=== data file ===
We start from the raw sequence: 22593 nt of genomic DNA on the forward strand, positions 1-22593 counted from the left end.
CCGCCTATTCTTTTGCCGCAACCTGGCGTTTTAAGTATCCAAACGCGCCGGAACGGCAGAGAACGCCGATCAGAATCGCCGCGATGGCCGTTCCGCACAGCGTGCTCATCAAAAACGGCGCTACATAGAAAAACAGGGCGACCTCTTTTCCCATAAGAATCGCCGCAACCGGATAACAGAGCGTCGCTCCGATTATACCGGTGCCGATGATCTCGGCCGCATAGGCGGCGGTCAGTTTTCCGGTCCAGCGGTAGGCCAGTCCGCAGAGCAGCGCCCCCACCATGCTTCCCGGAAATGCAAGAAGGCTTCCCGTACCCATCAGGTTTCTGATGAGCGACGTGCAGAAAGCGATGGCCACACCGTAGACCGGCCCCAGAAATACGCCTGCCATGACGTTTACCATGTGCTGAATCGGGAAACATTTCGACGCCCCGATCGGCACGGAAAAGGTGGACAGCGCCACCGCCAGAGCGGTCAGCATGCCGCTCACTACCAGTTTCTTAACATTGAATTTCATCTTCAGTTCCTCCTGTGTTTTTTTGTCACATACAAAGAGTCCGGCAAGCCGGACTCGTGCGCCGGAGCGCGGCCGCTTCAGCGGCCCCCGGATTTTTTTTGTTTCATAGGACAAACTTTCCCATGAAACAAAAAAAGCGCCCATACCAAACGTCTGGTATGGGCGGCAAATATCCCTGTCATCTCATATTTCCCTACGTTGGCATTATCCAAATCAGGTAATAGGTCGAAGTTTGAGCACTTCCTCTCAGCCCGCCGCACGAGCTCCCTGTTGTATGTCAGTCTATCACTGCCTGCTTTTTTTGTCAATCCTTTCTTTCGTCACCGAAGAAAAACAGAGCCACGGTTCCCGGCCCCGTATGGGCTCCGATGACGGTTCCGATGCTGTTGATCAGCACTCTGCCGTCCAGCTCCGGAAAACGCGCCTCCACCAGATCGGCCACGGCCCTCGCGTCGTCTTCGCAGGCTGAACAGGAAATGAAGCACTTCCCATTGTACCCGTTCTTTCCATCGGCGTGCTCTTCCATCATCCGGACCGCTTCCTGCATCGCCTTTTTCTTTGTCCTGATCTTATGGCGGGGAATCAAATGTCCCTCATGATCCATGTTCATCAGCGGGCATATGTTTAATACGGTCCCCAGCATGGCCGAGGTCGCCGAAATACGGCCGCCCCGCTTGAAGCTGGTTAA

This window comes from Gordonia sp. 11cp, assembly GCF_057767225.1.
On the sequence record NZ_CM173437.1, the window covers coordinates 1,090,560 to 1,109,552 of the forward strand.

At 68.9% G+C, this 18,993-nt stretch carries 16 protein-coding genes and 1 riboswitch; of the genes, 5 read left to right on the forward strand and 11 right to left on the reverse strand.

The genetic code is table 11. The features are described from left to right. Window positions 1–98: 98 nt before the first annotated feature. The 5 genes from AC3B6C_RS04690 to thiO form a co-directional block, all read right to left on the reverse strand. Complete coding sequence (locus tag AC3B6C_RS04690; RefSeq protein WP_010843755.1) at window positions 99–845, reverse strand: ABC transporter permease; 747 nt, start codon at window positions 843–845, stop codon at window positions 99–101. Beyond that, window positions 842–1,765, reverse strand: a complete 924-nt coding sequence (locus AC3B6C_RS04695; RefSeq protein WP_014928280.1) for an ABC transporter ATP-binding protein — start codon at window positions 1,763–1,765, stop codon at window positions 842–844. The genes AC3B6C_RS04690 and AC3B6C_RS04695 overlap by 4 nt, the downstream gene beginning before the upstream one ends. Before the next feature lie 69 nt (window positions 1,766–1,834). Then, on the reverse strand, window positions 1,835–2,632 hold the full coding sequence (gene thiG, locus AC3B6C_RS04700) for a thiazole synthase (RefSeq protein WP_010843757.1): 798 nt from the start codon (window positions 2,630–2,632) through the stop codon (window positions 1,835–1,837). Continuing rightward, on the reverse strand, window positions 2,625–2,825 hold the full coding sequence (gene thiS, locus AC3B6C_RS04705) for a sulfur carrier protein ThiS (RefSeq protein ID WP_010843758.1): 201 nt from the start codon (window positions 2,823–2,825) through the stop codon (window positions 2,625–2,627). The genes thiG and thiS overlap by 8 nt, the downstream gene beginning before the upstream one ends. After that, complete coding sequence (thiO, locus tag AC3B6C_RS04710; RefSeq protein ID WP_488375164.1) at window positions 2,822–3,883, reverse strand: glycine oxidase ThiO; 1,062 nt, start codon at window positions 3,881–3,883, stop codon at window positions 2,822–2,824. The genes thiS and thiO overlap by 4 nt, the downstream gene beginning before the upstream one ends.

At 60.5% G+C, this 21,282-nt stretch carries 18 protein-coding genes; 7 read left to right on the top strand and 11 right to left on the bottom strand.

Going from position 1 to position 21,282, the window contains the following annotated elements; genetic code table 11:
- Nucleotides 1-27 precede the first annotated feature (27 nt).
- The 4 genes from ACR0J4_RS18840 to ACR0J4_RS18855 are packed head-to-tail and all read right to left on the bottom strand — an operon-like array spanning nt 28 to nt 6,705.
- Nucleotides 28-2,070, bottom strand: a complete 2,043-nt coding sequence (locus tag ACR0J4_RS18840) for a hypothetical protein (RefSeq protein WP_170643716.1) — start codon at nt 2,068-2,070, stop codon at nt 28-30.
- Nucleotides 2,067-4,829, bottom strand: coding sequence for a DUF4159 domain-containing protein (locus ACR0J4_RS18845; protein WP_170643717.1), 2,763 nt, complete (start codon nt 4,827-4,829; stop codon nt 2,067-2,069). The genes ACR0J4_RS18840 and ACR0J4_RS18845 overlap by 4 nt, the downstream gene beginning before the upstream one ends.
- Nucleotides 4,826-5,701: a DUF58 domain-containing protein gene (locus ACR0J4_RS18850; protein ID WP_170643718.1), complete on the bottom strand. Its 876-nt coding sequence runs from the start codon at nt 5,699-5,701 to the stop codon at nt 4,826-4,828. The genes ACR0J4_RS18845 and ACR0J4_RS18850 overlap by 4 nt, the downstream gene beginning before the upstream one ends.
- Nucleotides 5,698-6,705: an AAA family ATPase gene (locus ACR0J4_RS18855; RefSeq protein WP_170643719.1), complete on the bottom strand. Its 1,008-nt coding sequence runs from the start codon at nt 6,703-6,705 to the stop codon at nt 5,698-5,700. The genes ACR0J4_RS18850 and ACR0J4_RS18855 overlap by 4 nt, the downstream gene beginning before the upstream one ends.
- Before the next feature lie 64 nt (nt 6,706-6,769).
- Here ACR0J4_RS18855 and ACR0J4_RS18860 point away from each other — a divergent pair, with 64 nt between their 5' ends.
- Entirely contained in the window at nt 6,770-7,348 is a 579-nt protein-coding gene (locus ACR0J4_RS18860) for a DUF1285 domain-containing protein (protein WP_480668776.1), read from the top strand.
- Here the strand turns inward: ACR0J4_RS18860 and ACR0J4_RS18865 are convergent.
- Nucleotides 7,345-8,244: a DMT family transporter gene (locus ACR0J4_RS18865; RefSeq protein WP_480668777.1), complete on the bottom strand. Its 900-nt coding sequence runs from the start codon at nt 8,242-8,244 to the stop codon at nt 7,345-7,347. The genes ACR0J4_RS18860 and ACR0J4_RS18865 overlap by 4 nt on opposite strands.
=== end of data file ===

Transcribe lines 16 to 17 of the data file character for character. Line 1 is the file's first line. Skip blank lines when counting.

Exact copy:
- Here ACR0J4_RS18855 and ACR0J4_RS18860 point away from each other — a divergent pair, with 64 nt between their 5' ends.
- Entirely contained in the window at nt 6,770-7,348 is a 579-nt protein-coding gene (locus ACR0J4_RS18860) for a DUF1285 domain-containing protein (protein WP_480668776.1), read from the top strand.